This matches the general mood that retailers have seen from consumers in the past few weeks, but Christmas cheer is running out as stores are having harder and harder times keeping in-demand customer goods on the shelves.  “There’s only so many televisions,” one store manager said, “and that’s it, it’s all we’re going to get.  I don’t know what to do when we’re out and won’t be getting any more.  Lock the doors?  Hopefully people understand.”  Shortages are spreading beyond just the retail electronics sector, forcing retail outlets of all stripes to decide on their contingency plans.

For those who are staying out of the commercial realm, there looks to be a unified reasoning.  They want to spend time with family, try to focus on the things that are important, especially at a time of year that so many religions find so sacred and that even agnostics and atheists feel a special connection to.  “What’s the point of buying more things?” asked Joanne Rhea, a young mother of two who has decided not to even put a tree up this year.  “In the end it’s all just stuff, some way for materialistic assholes to keep score right up until the bitter end.”  When her children were asked if they would miss having presents to open this year, her older son just started crying.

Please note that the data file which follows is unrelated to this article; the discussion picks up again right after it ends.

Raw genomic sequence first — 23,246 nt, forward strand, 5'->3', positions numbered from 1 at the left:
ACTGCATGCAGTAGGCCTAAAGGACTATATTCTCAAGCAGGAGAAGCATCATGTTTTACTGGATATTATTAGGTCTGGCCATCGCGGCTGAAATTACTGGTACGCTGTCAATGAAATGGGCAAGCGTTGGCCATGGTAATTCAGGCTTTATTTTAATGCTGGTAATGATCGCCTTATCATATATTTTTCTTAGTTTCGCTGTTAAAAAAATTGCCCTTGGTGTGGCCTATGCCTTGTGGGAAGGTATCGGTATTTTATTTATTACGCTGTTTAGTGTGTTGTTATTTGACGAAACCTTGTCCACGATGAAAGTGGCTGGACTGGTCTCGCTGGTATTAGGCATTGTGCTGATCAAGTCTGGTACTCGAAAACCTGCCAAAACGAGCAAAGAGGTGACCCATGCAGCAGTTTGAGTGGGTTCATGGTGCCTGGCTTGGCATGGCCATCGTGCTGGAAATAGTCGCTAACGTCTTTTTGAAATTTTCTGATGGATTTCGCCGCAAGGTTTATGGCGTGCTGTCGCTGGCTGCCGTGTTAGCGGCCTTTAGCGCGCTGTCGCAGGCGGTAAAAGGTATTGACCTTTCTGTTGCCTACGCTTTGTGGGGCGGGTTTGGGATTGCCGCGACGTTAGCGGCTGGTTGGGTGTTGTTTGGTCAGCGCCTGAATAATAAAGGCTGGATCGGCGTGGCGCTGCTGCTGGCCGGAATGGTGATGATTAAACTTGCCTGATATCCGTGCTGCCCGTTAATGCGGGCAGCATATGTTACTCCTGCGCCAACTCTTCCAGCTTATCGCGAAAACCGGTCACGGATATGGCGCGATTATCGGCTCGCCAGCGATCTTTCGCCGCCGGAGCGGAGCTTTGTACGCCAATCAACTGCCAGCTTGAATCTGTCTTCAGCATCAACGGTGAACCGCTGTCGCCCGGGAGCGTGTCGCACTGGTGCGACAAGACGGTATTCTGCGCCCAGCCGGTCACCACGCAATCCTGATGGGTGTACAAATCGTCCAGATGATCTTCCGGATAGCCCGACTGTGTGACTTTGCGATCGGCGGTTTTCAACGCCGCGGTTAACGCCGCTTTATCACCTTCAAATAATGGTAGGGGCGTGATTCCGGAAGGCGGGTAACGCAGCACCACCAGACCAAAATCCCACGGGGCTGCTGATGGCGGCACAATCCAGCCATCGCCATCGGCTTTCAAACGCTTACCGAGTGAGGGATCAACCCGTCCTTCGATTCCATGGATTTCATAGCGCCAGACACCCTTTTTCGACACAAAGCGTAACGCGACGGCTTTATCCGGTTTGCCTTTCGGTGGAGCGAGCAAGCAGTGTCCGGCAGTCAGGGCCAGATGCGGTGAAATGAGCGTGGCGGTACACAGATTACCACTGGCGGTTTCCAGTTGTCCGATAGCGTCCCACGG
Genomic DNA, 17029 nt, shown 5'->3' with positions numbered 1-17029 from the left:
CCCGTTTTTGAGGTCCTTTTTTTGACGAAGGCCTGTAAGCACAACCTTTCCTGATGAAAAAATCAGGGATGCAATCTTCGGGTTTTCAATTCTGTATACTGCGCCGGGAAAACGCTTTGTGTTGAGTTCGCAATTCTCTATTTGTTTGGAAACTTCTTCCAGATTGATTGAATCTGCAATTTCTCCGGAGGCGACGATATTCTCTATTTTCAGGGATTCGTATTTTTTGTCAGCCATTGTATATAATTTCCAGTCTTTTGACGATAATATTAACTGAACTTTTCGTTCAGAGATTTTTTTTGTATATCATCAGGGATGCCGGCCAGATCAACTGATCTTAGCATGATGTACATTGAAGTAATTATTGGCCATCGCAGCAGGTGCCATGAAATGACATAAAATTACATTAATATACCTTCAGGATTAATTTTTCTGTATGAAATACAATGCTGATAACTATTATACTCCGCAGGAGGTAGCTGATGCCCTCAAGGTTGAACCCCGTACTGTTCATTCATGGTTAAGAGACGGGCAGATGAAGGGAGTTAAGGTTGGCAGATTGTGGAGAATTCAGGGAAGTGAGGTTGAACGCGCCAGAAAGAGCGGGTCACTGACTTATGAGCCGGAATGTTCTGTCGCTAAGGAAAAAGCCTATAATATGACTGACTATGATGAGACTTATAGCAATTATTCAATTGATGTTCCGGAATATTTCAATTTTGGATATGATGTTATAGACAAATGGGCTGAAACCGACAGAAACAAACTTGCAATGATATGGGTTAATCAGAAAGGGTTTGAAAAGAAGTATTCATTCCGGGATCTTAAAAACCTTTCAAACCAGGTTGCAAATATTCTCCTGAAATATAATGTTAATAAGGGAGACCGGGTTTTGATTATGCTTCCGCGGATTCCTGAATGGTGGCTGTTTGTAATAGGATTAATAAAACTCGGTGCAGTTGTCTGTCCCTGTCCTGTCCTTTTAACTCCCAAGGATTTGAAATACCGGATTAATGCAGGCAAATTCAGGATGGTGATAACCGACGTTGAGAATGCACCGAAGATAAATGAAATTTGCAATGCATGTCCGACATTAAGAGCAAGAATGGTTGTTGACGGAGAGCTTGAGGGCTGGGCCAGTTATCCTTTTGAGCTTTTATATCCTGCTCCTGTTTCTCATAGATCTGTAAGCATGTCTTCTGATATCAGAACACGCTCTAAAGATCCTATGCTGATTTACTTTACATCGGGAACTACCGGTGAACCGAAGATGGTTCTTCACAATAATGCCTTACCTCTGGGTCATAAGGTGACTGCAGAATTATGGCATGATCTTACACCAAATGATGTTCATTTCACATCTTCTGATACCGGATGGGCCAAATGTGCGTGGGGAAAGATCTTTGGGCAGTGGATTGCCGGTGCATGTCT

There has been an increase in charitable giving for the first time in a decade this season, with Toys for Tots bringing in record donations.  Major Michelle Prior, spokesperson for the organization, has issued words of thanks for the increase.  “It’s great that we’re going to be able to give so many children in need the best Christmas possible.”  The bell ringers of the Salvation Army have also been getting increased donations, including no fewer than five instances of checks for over $10,000 being found in the kettles.

Many people are choosing not to spend the holiday at home this year, and are instead traveling.  This has meant long lines at the airports, especially as many security personnel have stopped showing up for work.  At Dulles, Kevin Lorne was trying to make his way through the line in time for his flight to the Bahamas.  “It’s supposed to be paradise, ya know.  I always meant to go there.  Go see the Bahamas at least once before you die, that’s what I always figure.  Just once before you die.”  The State Department has reported an uptick of passport applications, though many countries have enacted new, less restrictive travel laws in recent months.

It brings to an end a necessarily unusual year that opened with the news that an extinction-mass asteroid is on an unstoppable collision course for earth, and will end with that asteroid striking during the early hours of December 29th.

Fortnightcaps are biweekly experimentation into short form fiction. All Fortnightcaps are licensed under a Creative Commons Attribution-NonCommercial-NoDerivs 3.0 Unported License. So if you like the story, please feel free to link people back here. And if you didn’t, maybe the one in two weeks will be better.